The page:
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With one-hundred and ninety-two recognized countries in the United Nations (plus two), each of them having a distinctive banner, this provides innumerable opportunities for design, colour and aesthetic considerations when crafting one's symbolic international image. Red seems to be a popular choice, as is blue. And occasionally white. But there is so much more to advertising one's internation banner presence than colour choice; symbolism, religion, and history all play huge parts into what crafts a distinctive flag. The following is an attempt to categorize each of the 192 UN nations into a style category, using one or several criteria. Bear with me here, a lot will seem obvious but there are some surprises in the mix.

Note: This only extends to *actual* countries. Don't worry, Abkhazia or Martinique, *I* recognize your independence.

Historical Considerations
A big tip of the hat to one's past. A mildly popular choice, given many countries have histories they would rather forget.
  • We Used to be British!: For countries that are either proud of their British heritage, or too inert to change the old colonial flag. Look for a quarter-Union Jack in the upper hoist, and a crest of some sort in the fly. Examples include New Zealand, Fiji, Tuvalu, Australia, Canada until 1965, and oddly, Hawaii (though not a country, anymore). Bermuda will also count should their electorate ever endorse full independence.
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  • We Used to be French!: For countries that are equally proud of their former French heritage; like with Britain, look for a miniature French flag in the upper hoist. Currently, there are none.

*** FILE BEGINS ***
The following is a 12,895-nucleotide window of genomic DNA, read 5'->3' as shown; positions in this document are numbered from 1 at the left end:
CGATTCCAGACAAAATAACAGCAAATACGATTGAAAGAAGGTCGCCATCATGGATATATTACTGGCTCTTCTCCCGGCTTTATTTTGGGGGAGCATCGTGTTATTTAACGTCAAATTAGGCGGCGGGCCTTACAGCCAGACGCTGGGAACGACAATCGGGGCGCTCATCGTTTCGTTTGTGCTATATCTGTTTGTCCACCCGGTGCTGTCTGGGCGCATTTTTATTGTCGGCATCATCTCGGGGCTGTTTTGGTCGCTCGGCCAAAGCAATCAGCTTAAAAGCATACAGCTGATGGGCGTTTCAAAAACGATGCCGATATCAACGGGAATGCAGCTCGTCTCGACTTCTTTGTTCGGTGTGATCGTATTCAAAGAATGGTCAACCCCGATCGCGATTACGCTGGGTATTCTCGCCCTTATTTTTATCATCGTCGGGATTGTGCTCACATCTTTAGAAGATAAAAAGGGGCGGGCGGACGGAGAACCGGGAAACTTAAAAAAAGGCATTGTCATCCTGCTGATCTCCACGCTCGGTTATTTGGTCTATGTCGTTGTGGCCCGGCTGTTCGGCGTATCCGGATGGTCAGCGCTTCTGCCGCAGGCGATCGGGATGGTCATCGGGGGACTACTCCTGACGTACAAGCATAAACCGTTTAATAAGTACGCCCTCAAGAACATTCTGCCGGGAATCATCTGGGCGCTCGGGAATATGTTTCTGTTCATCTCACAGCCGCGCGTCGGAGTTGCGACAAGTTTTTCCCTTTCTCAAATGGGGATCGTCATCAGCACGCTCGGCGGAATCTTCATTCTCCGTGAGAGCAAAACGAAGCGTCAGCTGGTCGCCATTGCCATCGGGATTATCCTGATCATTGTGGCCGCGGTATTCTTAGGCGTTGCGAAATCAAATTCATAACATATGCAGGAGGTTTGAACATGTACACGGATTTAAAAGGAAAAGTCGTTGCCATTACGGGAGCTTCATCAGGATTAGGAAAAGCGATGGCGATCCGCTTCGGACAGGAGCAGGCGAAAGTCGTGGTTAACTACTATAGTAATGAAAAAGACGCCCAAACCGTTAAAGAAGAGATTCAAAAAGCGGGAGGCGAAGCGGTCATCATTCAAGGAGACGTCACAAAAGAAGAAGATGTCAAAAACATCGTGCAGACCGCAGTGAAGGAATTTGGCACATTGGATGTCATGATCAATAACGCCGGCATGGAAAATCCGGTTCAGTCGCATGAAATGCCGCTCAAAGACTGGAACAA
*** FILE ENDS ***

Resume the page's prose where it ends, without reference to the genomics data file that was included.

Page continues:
• Grasping Tenuously to Former Glories: Some nations will attempt to expropriate symbols from a more prosperous period to buttress a wobbly sense of national pride; Cambodia, for example, slaps a full profile of Angkor Wat on its flag. Tiny countries, like Andorra, San Marino, Liechtenstein and Brunei seem particularly unwilling to part with their rich historical insignia, often displaying elaborate coats-of-arms even on their civil flags. Montenegro, upon independence, opted to essentially refurbish their crowned double-eagle flag from 1876 rather than use some boring, Pan-Slavic tricolour, and good on them. There are way, way too many tricolour flags out there as it is.

  • Revolution!: For a while, tricolour democratic Revolutionary flags were all the rage. They typically consist of red, white and blue colouring, often with the use of stars to denote either a unitary national entity or the constituent entities of said nation. Examples include: France, The United States of America, Paraguay, Chile, Panama and Cuba.

  • Viva La Revolucion!: Nations having experienced a Communist revolution typically amend their flags to herald the establishment of a Worker's Paradise on Earth. Sometimes, like with Angola, nations which are no longer Marxist still retain the original flag. These flags often consist of the colours Red and Yellow, and usually contain a five-pointed Communist star (always with the apex of the top point at the exact star's midpoint) in some prominent location. Sometimes they will present a cluster of various tools and/or weaponry. The nations are : Angola, China, Mozambique, Myanmar, North Korea, Suriname, the former USSR and Vietnam.

Religious Imagery
Is a given nation fully committed to the One True Faith of their choice? If so, look for them to officially advertise the fact with a slick logo-based ad campaign.
Regional Solidarity
Oftentimes nations will choose the colour of their flag based on a pan-regional identity movement which typically accompanies colonial independence. This section will contain mostly lists and not a lot of humour.
  • Pan-African Colours: Consisting of green, red, and yellow (and sometimes black), many non-British African colonies chose to adopt the colours of the flag of Ethiopia, which was essentially the only independent native state left in Africa. Some mix it up by adding five-pointed communist stars somewhere in the field, but these flags typically want for creativity and have a cookie-cutter feel to them. Guinea-Bissau, for example, strikes me as the most uninspired and generic flag design out there - yeah, vertical column in the hoist, fly split in half, um, pan African colours yes SIR! Slap a star midway up the hoist and let cool for half an hour.